VIDEO: The Discovery of Gravitational Waves Explained

The Brains | | BrainsBrains

In two sentences, this is why the discovery of Gravitational Waves is so huge:

Now that we can detect Gravitational Waves we’ll be able to see things we’ve never seen before.  We’ll be able to see black holes, we’ll be able to see deeper into space, we’ll be able to look back in time – we might even be able to look back to the Big Bang itself.

About 100 years ago, Albert Einstein came up with the theory of relativity and it completely changed the world.

E = mc 2.

“He [Einstein] predicted that the acceleration of massive objects would roil the fabric of space and time sending out gravitational waves.  Nobody had detected one, until now.” – New York Times, yesterday

The Laser Interferometer Gravitational-Ware Obervatory (LIGO) detectors in Louisiana and Washington were recently able to detect gravitational waves from the collision of two massive black holes on September 14th, 2015.  This was the first time in history gravitational waves have ever been detected.

From here on out, it’s an entirely new ballgame.

“Gravitational waves provide a completely new way at looking at the Universe. The ability to detect them has the potential to revolutionise astronomy. This discovery is the first detection of a black hole binary system and the first observation of black holes merging.’ – Stephen Hawking

Einstein thought that gravitational waves would be too difficult to detect.  Now that we know that we can detect them, it may be possible to create more sensitive instruments and begin observing the Universe in an entirely new way.  We’ll be able to look at black holes, look much deeper into space, and we should be able to look way way back in time.  Perhaps as far back as the beginning:  the Big Bang.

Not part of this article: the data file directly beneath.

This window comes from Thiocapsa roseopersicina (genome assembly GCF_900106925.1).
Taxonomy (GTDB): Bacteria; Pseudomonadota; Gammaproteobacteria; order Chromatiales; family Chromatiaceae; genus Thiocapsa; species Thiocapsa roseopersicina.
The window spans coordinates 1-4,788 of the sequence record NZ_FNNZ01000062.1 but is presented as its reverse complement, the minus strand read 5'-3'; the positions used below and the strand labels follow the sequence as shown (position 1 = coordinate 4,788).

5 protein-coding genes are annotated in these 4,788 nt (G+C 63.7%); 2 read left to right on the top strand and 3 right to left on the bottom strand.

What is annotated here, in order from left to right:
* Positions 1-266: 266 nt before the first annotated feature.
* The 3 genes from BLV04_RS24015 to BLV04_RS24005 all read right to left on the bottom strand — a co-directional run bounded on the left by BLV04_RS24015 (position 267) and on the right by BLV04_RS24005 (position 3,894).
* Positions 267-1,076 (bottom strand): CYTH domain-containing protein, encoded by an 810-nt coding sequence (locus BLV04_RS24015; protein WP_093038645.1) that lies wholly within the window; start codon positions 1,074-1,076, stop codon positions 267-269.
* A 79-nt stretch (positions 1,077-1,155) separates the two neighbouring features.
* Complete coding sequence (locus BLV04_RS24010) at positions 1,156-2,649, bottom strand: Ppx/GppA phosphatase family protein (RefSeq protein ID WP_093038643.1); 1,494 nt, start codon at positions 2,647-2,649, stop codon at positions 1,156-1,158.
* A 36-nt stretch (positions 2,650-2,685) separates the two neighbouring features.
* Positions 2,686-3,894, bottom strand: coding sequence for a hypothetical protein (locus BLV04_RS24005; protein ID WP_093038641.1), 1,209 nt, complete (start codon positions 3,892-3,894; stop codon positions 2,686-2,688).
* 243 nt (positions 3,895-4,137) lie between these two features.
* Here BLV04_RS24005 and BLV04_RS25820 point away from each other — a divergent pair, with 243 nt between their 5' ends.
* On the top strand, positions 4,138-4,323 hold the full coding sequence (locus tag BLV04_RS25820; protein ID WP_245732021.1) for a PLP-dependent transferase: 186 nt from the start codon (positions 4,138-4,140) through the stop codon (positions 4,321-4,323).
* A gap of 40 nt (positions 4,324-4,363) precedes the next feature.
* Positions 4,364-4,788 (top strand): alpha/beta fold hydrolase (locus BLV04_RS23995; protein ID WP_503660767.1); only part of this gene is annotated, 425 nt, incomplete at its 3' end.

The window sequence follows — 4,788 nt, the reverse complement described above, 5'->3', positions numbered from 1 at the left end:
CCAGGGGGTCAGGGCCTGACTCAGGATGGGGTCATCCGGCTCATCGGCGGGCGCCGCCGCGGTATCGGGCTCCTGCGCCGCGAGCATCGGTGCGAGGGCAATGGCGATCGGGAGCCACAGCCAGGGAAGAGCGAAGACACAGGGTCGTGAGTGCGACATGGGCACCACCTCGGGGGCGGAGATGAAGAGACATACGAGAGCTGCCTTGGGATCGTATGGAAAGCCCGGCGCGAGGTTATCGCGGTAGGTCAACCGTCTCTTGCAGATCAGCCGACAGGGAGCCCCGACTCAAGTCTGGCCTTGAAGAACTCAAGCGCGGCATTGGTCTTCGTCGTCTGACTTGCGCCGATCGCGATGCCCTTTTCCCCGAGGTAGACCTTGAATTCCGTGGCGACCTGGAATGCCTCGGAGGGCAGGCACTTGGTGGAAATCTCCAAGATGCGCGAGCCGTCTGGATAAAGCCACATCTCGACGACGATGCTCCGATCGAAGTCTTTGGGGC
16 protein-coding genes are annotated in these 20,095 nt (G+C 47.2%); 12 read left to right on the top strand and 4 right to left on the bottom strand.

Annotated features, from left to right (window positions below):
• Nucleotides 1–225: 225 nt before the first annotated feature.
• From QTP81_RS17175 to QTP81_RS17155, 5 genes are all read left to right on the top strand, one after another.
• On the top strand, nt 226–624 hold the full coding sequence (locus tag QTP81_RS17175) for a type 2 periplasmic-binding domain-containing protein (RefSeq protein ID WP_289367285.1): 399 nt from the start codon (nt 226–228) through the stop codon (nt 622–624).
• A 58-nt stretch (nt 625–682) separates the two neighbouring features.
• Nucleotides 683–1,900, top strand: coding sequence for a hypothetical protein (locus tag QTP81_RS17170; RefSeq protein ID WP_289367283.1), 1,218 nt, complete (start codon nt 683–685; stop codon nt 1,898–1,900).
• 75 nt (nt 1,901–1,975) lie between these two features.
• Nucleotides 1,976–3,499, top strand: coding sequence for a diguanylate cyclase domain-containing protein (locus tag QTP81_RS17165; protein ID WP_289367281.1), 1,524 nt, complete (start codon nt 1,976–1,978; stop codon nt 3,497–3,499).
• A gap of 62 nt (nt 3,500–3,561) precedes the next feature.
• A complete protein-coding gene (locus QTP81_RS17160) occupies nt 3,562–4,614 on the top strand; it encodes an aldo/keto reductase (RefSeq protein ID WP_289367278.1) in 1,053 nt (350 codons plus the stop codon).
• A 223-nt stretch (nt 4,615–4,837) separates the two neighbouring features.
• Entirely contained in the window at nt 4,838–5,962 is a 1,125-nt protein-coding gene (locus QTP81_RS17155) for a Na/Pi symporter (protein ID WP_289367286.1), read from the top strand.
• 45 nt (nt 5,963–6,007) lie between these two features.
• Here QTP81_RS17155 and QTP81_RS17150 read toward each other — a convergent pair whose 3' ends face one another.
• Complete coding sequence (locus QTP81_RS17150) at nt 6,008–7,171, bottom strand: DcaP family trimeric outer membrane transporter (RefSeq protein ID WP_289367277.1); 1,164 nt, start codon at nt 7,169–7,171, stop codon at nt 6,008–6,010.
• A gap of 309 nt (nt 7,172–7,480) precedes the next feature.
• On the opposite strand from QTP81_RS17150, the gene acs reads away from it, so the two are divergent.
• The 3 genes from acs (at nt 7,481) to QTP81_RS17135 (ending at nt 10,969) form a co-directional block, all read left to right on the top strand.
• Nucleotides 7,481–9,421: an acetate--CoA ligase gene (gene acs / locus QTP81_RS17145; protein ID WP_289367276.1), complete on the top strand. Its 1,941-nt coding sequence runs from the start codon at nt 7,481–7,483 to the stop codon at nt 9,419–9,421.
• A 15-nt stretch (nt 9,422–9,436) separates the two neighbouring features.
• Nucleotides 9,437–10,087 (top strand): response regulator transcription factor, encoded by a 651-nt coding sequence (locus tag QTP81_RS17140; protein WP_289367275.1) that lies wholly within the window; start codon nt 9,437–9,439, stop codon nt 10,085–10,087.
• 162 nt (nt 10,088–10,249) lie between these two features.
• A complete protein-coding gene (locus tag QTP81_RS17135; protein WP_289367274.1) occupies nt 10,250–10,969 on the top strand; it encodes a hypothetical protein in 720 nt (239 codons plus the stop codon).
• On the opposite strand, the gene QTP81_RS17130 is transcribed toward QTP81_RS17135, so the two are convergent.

Oh, and it only cost us $1.1 billion USD to pull this off…

“LIGO has cost American taxpayers about $1.1 billion. That is how much the National Science Foundation has spent on the project over the past 40 years, according to the Times.”- Scientific American. today

Some say it was a little bit expensive to do this experiment just to prove Einstein was right.

Gravitational waves explained. image: the guardian
Gravitational waves explained. image: the guardian


  • Gravitational waves are prediction of the Theory of General Relativity
  • Their existence has been inferred by science but only now directly detected
  • They are ripples in the fabric of space and time produced by violent events
  • Accelerating masses will produce waves that propagate at the speed of light
  • Detectable sources ought to include merging black holes and neutron stars
  • LIGO fires lasers into long, L-shaped tunnels; the waves disturb the light
  • Detecting the waves opens up the Universe to completely new investigations – BBC
Gravitational waves formed by the merger of two black holes.
Gravitational waves formed by the merger of two black holes.

Learn more:

Einstein’s gravitational waves ‘seen’ from black holes by the BBC


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